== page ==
Facing the radiation dangers of interplanetary travel
In principle, with enough money and expertise, it should be possible to build and fly a manned spacecraft to Mars and return safely to Earth. However, nobody knows yet how to deal with the dangerous cosmic radiation that floods through space.
On Earth, our planet’s mass, atmosphere and magnetic field protect us from hazardous space radiation. Even astronauts on the International Space Station are flying within Earth’s magnetic field, shielded from most of the radiation.
Our Sun is a strong source of radiation, a gigantic fusion reactor constantly sending out charged protons and other atomic particles and occasionally erupting like a volcano, throwing out intense, dangerous bursts of radiation.
There are also powerful heavy ions coming from our galaxy, the Milky Way, which carry billions of times more energy than those from radioactivity on Earth.
This galactic cosmic radiation is dangerous in itself, but when it smashes into spacecraft walls the shower of secondary particles can make the astronauts’ living quarters even more hazardous than being outside.
Affecting us already
Space radiation is a danger to the satellites we are using now. The energetic particles degrade solar panels and penetrate metal walls, threatening short-circuits and other severe electronic malfunctions. Some 12 satellites are known to have been lost because of solar storms.
For humans, it seems safe enough if we stay close to Earth. Astronauts show no major radiation effects apart from a slightly elevated incidence of eye cataracts.
Leaving Earth’s protection, however, means exposing astronauts to the severe galactic and solar radiation. Even staying on Mars is dangerous. The red planet has almost no protective magnetic field and the surface is bathed in high levels of radiation.
Understanding how genetic material is modified through the protracted radiation exposure of a long interplanetary journey is important because it could raise the risk of cancer or cardiovascular disease later in life.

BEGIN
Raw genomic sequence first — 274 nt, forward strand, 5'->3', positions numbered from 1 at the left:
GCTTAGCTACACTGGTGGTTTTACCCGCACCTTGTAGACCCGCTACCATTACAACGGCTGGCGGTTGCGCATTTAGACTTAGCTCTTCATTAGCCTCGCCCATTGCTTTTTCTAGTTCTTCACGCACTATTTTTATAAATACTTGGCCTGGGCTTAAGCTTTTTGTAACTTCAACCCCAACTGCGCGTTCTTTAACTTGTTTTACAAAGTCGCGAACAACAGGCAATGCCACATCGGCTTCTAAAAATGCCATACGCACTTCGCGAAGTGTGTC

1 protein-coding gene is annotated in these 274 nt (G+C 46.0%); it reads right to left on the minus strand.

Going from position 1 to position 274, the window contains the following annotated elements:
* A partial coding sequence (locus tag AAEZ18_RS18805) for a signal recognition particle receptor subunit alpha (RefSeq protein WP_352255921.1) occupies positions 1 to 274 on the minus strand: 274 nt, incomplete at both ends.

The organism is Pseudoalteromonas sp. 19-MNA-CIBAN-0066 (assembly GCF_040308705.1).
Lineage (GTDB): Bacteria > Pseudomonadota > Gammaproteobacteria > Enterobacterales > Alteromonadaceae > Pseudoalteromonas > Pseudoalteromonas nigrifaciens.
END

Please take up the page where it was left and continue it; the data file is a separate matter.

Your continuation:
Remarkably, an astronaut’s central nervous system also seems sensitive to radiation: brain functions such as cognitive processes and behaviour could be affected.
Countermeasures against these dangers of deep space travel must be studied, including shielding materials and possible medical treatments.
Do it with the accelerator
ESA is launching an Announcement of Opportunity to study the effects of radiation exposure in a particle accelerator. The accelerator can create particles energetic enough to simulate the radiation environment of interplanetary space.
ESA has been supporting accelerator research into the biological effects of space radiation since 2008. Scientists in ESA’s participating Member States are invited to propose investigations for a second round of experiments using the facility of the Gesellschaft für Schwerionenforschung, Darmstadt, Germany.
For more information about the experiment requirements, please consult the full Announcement here. The deadline for the letters of intent is 12 November. There will be a proposal workshop at GSI in Darmstadt on 24 November. The proposals are due 17 January 2011.
For more information, please contact:
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